Massively modular minds: Evolutionary psychology and cognitive architecture

In Peter Carruthers (ed.), Evolution and the Human Mind: Modularity, Language and Meta-Cognition. Cambridge University Press. pp. 13--46 (2000)
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Abstract

What are the elements from which the human mind is composed? What structures make up our _cognitive architecture?_ One of the most recent and intriguing answers to this question comes from the newly emerging interdisciplinary field of evolutionary psychology. Evolutionary psychologists defend a _massively modular_ conception of mental architecture which views the mind –including those parts responsible for such ‘central processes’ as belief revision and reasoning— as composed largely or perhaps even entirely of innate, special-purpose computational mechanisms or ‘modules’ that have been shaped by natural selection to handle the sorts of recurrent information processing problems that confronted our hunter-gatherer forebears (Cosmides and Tooby,192; Sperber, 1994; Samuels, 1998a)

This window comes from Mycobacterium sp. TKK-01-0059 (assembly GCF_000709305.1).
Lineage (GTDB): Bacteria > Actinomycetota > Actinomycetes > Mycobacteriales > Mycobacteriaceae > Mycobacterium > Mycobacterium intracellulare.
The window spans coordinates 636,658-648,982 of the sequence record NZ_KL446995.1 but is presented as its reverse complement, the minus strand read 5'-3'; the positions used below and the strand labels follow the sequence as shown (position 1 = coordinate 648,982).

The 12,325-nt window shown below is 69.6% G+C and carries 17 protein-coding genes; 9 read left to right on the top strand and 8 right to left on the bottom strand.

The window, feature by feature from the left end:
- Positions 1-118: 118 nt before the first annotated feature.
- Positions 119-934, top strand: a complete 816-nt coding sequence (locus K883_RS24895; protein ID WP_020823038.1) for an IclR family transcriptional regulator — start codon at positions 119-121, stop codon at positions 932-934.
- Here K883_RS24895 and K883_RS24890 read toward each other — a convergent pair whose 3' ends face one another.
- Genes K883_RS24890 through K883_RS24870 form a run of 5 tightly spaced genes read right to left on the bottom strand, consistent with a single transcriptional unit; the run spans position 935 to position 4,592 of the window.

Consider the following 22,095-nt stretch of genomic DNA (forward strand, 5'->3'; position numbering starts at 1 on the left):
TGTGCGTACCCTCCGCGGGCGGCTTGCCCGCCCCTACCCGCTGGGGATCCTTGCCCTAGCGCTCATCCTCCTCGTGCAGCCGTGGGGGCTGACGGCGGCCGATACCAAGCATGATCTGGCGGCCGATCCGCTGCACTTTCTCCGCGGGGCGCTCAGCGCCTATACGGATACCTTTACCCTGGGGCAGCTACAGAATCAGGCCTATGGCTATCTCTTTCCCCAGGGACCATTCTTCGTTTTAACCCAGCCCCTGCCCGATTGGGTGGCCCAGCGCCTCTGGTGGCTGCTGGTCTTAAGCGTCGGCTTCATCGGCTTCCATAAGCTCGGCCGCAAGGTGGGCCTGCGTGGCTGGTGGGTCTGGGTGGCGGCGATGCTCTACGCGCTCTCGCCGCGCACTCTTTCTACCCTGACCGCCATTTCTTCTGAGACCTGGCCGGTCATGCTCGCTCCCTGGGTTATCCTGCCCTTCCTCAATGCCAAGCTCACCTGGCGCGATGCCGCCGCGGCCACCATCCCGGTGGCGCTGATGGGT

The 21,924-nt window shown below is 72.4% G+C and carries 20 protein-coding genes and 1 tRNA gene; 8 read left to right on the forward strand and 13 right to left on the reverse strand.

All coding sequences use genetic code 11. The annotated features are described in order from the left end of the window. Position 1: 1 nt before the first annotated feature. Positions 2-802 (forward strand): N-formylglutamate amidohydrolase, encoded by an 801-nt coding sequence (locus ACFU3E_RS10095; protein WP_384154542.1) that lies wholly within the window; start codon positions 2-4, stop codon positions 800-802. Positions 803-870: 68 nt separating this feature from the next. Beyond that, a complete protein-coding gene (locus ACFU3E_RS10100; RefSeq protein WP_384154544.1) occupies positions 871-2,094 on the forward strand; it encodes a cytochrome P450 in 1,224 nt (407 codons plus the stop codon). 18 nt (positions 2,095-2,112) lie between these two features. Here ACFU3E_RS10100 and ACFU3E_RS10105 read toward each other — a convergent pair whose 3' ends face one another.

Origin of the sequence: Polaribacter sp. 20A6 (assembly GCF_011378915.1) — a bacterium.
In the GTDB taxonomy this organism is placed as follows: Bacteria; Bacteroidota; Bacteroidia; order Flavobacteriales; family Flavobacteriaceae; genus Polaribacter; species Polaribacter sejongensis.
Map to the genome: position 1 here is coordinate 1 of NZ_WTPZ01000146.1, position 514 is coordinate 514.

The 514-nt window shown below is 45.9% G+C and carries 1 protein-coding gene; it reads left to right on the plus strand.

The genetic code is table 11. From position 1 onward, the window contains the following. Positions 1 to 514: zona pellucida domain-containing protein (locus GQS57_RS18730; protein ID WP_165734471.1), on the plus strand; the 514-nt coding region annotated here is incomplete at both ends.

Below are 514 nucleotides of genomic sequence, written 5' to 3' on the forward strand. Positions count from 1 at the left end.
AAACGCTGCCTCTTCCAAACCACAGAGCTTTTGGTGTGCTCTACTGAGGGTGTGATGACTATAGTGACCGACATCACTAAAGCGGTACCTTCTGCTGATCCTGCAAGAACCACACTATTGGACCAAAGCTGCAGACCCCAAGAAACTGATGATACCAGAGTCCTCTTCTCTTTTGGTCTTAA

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Richard Samuels
Ohio State University

Citations of this work

Culture and Cognitive Science.Andreas De Block & Daniel Kelly - 2022 - Stanford Encyclopedia of Philosophy.
Modularity of Mind.Philip Robbins - 2009 - Stanford Encyclopedia of Philosophy.
Rationality and psychology.Richard Samuels & Stephen Stich - 2004 - In Piers Rawling & Alfred R. Mele (eds.), The Oxford Handbook of Rationality. Oxford: Oxford University Press. pp. 279-300.
Evolutionary psychology, adaptation and design.Stephen M. Downes - 2015 - In Thomas Heams, Philippe Huneman, Guillaume Lecointre & Marc Silberstein (eds.), Handbook of Evolutionary Thinking in the Sciences. Springer. pp. 659-673.

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